Rabies/Animal Bites and Exposures

​What You Should Know

  • Exposure to an unknown domestic animal (cat, dog, ferret) or wild animal (raccoon, bat or fox) can carry a risk of rabies, a FATAL disease caused by a virus.
  • Exposure can occur from direct contact--a bite or scratch, or from indirect contact--usually through the animal's saliva, open wound or mucous membrane.
  • If a human has been exposed to a wild or domestic animal, they should:
    1. Immediately and thoroughly wash and flush the wound with soap and water for several minutes and GET PROMPT MEDICAL ATTENTION.
    2. If the animal is a domestic-owned animal, get the owner's name, address, and telephone number.
    3. Report the incident immediately to the Prince George's County Police Department or to your local police department.
    4. If the animal is a wild or stray animal, try to trap the animal without risking any further exposure and contact the Animal Management Division to have the animal picked up.
    5. In some instances, rabies shots (post-exposure treatment) may be indicated​​.
  • ​​​​If a pet has been exposed to a wild or domestic animal, the owner sh​ould:
    1. Wear gloves before handling the pet to prevent indirect exposure to rabies and wash hands thoroughly with soap and water.
    2. Contact your veterinarian if the pet needs medical attention and alert them that your pet has had contact with another animal so they can take proper precautions
    3. Secure the pet away from other animals and people.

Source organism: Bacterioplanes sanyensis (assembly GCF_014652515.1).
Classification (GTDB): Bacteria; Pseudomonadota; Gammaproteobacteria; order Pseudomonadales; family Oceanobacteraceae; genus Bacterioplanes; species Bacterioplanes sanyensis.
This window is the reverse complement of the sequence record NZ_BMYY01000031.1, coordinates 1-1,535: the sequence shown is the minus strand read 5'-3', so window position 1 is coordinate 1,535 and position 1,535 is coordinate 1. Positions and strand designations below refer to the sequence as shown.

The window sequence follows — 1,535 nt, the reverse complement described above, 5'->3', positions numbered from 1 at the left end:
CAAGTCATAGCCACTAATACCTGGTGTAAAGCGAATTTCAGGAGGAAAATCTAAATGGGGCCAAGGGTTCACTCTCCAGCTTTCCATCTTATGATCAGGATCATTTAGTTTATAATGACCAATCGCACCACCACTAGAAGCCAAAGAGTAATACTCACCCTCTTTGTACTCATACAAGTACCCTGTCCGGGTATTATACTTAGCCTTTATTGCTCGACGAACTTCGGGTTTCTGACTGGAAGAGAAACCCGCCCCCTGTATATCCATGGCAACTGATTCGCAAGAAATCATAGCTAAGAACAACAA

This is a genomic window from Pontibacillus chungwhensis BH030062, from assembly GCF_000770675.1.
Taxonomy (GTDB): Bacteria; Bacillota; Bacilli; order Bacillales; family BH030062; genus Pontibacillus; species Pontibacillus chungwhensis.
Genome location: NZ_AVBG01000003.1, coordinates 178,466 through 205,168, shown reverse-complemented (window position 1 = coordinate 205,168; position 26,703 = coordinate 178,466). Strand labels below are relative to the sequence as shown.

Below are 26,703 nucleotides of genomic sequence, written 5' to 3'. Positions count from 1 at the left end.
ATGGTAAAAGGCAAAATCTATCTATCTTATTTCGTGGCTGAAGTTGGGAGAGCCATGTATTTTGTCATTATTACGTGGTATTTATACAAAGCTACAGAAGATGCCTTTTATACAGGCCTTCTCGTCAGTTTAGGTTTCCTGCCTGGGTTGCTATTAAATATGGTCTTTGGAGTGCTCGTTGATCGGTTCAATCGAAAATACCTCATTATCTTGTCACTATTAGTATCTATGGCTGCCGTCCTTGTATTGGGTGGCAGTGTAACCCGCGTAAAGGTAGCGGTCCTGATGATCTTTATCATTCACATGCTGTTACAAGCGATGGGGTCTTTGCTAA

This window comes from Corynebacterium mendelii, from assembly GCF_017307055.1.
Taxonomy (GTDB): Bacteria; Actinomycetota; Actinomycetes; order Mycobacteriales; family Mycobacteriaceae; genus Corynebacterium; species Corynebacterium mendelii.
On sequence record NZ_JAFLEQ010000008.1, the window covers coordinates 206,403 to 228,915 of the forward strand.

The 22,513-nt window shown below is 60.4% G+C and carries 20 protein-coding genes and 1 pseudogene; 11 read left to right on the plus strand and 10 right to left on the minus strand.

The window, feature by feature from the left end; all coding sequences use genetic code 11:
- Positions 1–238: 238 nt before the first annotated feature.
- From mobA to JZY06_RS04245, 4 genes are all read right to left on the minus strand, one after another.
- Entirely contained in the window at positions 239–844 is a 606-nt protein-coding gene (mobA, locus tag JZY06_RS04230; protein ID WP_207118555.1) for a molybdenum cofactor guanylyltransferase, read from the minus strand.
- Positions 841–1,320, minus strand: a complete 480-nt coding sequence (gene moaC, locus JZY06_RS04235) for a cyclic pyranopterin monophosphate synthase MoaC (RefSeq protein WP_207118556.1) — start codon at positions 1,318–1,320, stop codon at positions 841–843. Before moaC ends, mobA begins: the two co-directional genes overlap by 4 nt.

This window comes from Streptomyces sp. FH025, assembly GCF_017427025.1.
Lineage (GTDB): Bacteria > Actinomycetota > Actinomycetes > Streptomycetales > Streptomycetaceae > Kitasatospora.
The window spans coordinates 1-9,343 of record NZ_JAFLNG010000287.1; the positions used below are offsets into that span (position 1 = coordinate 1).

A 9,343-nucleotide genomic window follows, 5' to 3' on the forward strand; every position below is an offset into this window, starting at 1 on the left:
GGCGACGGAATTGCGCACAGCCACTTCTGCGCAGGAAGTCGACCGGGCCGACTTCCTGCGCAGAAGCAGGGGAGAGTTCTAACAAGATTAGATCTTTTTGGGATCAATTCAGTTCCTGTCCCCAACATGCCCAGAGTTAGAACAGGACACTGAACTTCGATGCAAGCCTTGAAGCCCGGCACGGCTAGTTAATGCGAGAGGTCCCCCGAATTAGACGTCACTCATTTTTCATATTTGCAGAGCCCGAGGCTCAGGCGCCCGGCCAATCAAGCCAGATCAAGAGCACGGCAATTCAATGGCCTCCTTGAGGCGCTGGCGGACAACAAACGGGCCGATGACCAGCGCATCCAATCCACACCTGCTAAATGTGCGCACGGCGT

4. If the other animal is wild or stray, try to trap the animal without risking any further exposure, and contact the Animal Management Division to have the animal picked up Immediately report the incident to the Animal Management Division and the Health Department at the telephone numbers listed below.

Rabies Pre-Exposure Shots

If you have frequent contact with potentially rabid animals or you will be spending time in a foreign country where rabies is common, you may want to consider getting this series of three shots for protection.

Exposure to Rabies Can Be Prevented

  • Do not approach, handle, or feed wild or stray animals
  • Vaccinate all dogs, cats, and ferrets against rabies and keep the vaccinations up-to-date
  • Do not leave pets outside unattended or allow them to roam free
  • Feed pets indoors and tightly cover outdoor garbage cans
  • Teach children never to approach wild animals or animals that they do not know
  • Prevent bats from entering the home by using window screens and chimney caps and by closing any openings in your attic, basement, porch, or garage
  • Wear gloves when handling a pet if it has been in a fight with another animal; isolate it from people and other animals

Important Telephone Numbers

Health Department (8:30 a.m. – 5:00 p.m.)​ (301) 583-3750
  (after hours) (240) 508-5774
Animal Management Division (Pickup of captured wild or stray animals) (301) 780-7200
Police (Report human exposure to a wild or domestic animal) (301) 333-4000